Why You May Be Mistaken About Protein

One of the first questions meat-eaters ask vegans and vegetarians is, "How do you get enough protein without eating meat?"  I know this because I've been one of those meat eaters to ask this question of a vegan or a vegetarian. 

Now that I'm on the other side of the question, I find it a bit frustrating, not because the inquirer doesn't mean well, but because protein is probably one of the least difficult nutrients to get enough of on a vegan or vegetarian diet (calcium, iron, and vitamin B12, I'm finding, are much trickier).  


But let's take a step back from the question, "How do you get enough protein?" and first ask, "How much protein do we really need?"  The answer depends on your body composition.  

The recommended daily intake of protein is 0.36 grams per pound of body weight.  I'm a 125 pound person, so I need 45 grams of protein per day.  

Okay, so we know how much we need, but where do we find it?  

Here's a little tidbit that may give you some perspective: all proteins start as plants.  

Animals synthesize muscle from the plants they eat.  So animal protein is really just recycled plant protein.  Think about it, all of the biggest, strongest, most muscular animals on the planet (think buffalo, rhinoceros, gorilla) are all herbivores.  Do you think gorillas worry about getting enough protein?  Exactly.  (Okay, to be fair, some species of gorilla do eat insects, but they comprise only about 2-3% of their diet.)

Here's another one for you: almost all plant foods have some quantity of protein in them.  Some have more than others, as we'll see below, but pretty much everything you eat will contribute to your daily protein requirement.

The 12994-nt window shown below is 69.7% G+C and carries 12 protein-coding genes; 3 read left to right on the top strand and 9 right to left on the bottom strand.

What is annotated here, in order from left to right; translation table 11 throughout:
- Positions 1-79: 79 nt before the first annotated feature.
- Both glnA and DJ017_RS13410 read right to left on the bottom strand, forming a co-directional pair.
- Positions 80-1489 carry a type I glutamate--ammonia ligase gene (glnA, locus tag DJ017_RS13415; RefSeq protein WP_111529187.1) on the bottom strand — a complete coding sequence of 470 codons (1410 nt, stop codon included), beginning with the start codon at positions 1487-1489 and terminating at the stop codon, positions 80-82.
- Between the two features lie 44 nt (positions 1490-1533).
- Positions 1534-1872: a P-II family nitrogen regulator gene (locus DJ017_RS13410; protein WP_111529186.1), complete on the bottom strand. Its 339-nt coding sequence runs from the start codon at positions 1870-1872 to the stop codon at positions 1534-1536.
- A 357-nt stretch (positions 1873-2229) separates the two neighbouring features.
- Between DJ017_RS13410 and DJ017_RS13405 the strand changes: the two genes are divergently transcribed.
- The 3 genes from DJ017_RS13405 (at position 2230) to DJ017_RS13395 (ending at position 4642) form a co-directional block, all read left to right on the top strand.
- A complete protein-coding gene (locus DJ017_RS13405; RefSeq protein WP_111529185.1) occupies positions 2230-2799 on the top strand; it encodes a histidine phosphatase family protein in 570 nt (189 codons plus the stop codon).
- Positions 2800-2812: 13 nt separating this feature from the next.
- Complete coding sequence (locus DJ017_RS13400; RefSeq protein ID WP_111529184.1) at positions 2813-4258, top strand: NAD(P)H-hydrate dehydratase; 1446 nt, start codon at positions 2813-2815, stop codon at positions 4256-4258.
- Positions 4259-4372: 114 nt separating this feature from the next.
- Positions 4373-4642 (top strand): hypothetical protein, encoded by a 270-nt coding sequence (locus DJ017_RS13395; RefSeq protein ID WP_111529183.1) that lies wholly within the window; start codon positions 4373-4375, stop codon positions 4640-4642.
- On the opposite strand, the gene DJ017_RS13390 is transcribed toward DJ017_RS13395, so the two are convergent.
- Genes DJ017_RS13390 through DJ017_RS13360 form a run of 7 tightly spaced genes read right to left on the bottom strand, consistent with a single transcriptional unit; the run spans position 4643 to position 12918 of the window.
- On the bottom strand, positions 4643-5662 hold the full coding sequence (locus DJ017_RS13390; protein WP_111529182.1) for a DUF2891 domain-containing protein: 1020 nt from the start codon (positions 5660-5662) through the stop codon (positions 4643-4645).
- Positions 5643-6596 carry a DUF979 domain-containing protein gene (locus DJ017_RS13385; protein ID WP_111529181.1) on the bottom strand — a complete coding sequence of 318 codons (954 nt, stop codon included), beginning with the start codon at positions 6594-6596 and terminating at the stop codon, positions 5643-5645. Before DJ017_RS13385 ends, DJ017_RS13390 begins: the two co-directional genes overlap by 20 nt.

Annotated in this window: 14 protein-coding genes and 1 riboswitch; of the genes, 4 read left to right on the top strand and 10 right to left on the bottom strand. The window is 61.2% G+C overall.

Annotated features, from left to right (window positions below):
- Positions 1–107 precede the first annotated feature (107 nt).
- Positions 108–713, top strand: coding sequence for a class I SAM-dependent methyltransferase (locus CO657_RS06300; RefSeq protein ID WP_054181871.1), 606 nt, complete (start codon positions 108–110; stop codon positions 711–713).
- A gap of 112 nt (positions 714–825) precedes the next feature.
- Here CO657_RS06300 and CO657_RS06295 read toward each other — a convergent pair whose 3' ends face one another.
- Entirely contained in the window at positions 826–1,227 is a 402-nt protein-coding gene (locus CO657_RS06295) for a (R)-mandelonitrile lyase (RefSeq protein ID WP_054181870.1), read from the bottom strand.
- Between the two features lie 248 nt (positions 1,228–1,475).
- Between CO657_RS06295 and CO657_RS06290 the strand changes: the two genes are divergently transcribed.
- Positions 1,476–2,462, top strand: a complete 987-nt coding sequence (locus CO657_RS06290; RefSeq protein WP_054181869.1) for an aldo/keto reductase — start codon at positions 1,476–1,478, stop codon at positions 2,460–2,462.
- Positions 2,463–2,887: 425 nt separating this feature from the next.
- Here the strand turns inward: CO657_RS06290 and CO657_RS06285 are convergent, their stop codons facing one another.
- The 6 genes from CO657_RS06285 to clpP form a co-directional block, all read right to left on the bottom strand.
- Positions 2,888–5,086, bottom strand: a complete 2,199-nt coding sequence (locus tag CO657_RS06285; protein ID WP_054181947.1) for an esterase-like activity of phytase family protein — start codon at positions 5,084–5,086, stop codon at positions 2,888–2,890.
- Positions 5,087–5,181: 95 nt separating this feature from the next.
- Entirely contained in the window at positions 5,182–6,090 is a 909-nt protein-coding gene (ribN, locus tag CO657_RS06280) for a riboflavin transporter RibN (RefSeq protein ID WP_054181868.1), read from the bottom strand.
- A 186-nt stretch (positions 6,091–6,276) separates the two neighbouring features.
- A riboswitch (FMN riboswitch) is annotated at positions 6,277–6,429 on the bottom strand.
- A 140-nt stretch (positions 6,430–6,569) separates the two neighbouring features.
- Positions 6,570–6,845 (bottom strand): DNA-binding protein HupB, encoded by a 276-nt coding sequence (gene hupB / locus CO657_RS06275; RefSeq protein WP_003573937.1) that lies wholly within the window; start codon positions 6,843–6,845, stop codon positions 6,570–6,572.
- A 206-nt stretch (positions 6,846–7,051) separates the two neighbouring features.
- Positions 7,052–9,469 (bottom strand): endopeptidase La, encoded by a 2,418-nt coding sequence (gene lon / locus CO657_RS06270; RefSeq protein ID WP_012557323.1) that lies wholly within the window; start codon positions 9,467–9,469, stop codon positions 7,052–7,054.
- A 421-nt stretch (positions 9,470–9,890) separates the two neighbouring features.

"What if you're an athlete?  Don't you need more protein?"

Yes, but you also need more calories in general, more carbohydrates and fats too. As long as you're getting enough calories to replenish what you've burned, and you're getting them from healthy plant-based foods, chances are you're getting more than enough protein to repair your muscles and fuel your training. 


Let's take a look at a sample meal plan, and examine the protein breakdown: 


  • 1 cup diced watermelon (0.9 g protein)
  • 2 slices whole wheat bread (7.2 g protein) with 2 tbsp peanut butter (8 g protein)
  • 1 tbsp hummus (1.2 g protein) with 100 g carrot matchsticks (0.9 g protein)


  • 1/2 cup cooked black beans (19 g protein)
  • 1 cup cooked white rice (4.3 g protein)
  • 1 cup cooked broccoli (2.6 g protein)


  • 1/2 c whole almonds (15 g protein)
  • 1 apple (0.3 g protein)


  • 100 g cooked pasta (2.9 g protein)
  • 1 cup cooked spinach (0.9 g protein)
  • 1/2 cup cooked lentils (9 g protein)
  • 1 oz dark chocolate (1.4 g protein)

Total protein: 73.6 grams

Without even trying, or relying on synthetic protein supplements, I got 163% of my recommended daily intake of protein.  

The takeaway: if you're getting enough calories, you're probably getting more than enough protein.  It's as simple as that.  

In upcoming posts I'll be delving into the nutrients that are a bit trickier, how to get enough of them, and weigh the pros and cons of supplementing with, well, supplements.

More to come.